After reading a review, I decided to give Astonish Me a try. I was not disappointed! This book takes you into the fascinating world of ballet and into the complicated life of a second string dancer. The chronological way of telling this story was, at first, awkward. But as the book progressed, it made a complex story more interesting. There are several ‘main’ characters, each with their own story to tell. Ms. Shipstead deftly weaves their stories together. While the world of dance is foremost, you don’t have to be a lover of ballet to like this book. This is a story of love, family, marriage, careers and the struggles of life that many can relate to.
Astonish Me is the irresistible story of Joan, a young American dancer who helps a Soviet ballet star, the great Arslan Rusakov, defect in 1975. A flash of fame and a passionate love affair follow, but Joan knows that, onstage and off, she is destined to remain in the background. She will never possess Arslan, and she will never be a prima ballerina. She will rise no higher than the corps, one dancer among many.
After her relationship with Arslan sours, Joan plots to make a new life for herself. She quits ballet, marries a good man, and settles in California with him and their son, Harry. But as the years pass, Joan comes to understand that ballet isn’t finished with her yet, for there is no mistaking that Harry is a prodigy. Through Harry, Joan is pulled back into a world she thought she’d left behind—back into dangerous secrets, and back, inevitably, to Arslan.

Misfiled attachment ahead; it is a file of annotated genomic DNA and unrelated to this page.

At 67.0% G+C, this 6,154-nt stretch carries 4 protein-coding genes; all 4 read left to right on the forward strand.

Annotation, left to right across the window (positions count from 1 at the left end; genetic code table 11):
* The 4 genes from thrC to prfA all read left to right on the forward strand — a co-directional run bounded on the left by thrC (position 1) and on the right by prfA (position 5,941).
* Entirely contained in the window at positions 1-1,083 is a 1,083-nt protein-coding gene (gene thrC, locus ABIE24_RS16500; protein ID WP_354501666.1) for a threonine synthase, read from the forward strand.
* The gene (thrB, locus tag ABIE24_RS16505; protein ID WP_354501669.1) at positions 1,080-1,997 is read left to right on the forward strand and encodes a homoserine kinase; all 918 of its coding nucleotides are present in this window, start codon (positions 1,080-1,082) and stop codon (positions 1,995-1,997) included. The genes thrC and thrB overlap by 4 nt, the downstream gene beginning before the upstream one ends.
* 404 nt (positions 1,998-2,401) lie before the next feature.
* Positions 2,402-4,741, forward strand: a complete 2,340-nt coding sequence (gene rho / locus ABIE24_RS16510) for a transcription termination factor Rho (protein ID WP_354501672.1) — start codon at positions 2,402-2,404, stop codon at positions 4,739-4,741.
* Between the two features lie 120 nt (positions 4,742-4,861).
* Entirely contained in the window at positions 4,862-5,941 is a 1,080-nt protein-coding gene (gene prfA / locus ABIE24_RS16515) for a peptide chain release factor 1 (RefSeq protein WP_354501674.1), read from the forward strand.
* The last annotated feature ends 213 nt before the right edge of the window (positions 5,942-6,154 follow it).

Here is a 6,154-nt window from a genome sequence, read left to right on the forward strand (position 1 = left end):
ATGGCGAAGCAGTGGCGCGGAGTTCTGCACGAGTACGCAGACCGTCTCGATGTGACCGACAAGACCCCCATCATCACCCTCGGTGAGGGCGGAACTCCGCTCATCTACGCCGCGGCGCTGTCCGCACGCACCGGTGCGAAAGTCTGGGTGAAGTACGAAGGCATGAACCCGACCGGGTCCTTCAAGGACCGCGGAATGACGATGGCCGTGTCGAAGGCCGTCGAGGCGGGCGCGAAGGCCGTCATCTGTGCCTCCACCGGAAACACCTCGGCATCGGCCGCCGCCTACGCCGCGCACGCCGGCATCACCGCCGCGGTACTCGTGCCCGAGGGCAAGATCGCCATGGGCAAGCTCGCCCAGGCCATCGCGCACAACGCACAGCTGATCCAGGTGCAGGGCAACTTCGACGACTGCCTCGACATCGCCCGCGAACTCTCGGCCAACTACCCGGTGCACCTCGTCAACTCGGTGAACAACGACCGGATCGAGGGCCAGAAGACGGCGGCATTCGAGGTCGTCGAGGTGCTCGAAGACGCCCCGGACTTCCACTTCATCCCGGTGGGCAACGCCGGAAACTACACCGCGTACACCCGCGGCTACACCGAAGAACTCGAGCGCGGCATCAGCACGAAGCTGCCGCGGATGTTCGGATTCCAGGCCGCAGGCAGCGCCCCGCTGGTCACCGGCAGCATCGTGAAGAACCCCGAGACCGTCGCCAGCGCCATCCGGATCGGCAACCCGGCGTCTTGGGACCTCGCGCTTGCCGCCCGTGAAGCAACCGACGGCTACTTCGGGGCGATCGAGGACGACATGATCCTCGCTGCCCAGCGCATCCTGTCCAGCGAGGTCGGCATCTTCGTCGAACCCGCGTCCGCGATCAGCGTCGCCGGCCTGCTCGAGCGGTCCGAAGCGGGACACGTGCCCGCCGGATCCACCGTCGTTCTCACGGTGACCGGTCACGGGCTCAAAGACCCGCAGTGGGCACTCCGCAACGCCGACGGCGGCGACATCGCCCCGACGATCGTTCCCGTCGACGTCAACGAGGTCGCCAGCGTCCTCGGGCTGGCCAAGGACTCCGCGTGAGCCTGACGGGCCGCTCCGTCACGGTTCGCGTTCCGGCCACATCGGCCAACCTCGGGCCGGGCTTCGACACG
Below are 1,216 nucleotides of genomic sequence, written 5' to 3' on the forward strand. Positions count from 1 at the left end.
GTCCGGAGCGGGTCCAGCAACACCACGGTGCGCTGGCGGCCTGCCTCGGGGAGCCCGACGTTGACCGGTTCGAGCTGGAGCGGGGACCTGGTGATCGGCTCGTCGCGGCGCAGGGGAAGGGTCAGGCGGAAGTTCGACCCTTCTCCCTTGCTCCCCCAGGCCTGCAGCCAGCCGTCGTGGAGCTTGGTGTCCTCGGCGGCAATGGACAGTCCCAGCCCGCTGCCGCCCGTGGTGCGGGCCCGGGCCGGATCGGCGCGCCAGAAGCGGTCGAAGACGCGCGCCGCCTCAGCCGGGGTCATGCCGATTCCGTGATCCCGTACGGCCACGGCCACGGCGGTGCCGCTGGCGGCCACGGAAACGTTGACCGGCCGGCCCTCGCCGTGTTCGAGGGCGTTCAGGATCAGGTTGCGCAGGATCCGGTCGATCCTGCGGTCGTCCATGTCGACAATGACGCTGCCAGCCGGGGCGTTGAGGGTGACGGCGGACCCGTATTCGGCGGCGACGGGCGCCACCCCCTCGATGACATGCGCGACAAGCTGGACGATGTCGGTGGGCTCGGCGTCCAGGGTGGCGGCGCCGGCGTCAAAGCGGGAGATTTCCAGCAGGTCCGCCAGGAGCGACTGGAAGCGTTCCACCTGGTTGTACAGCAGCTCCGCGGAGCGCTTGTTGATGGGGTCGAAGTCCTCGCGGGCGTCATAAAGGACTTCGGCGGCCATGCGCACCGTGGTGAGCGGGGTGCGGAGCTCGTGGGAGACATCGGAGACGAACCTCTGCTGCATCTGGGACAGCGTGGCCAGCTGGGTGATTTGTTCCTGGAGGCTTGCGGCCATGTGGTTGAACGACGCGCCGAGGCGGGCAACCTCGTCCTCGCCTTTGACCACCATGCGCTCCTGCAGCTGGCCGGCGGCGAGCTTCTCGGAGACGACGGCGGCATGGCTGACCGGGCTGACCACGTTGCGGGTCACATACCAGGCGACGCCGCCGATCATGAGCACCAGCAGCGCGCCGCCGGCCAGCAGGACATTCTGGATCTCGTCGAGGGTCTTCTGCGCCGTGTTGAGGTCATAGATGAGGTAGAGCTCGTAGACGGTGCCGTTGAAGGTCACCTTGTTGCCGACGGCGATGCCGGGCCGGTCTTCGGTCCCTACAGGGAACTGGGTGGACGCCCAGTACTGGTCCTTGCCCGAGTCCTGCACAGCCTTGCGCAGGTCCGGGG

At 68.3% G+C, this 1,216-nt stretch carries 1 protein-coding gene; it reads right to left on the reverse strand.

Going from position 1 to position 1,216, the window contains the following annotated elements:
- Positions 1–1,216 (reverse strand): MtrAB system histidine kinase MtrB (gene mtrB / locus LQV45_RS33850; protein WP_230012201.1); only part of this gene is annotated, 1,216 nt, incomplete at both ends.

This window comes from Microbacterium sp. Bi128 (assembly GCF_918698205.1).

Maggie Shipstead is a novelist and short story writer. She is a graduate of the Iowa Writers’ Workshop and a former Wallace Stegner Fellow at Stanford. Maggie’s writing has appeared in The New York Times, The San Francisco Chronicle, Tin House, The Paris Review Daily, VQR, American Short Fiction, The Best American Short Stories, and elsewhere. Her story “La Moretta” was a 2012 National Magazine Award finalist. Her debut novel, “Seating Arrangements,” was a national bestseller and the winner of the Dylan Thomas Prize and the L.A. Times Art Seidenbaum Award for First Fiction.
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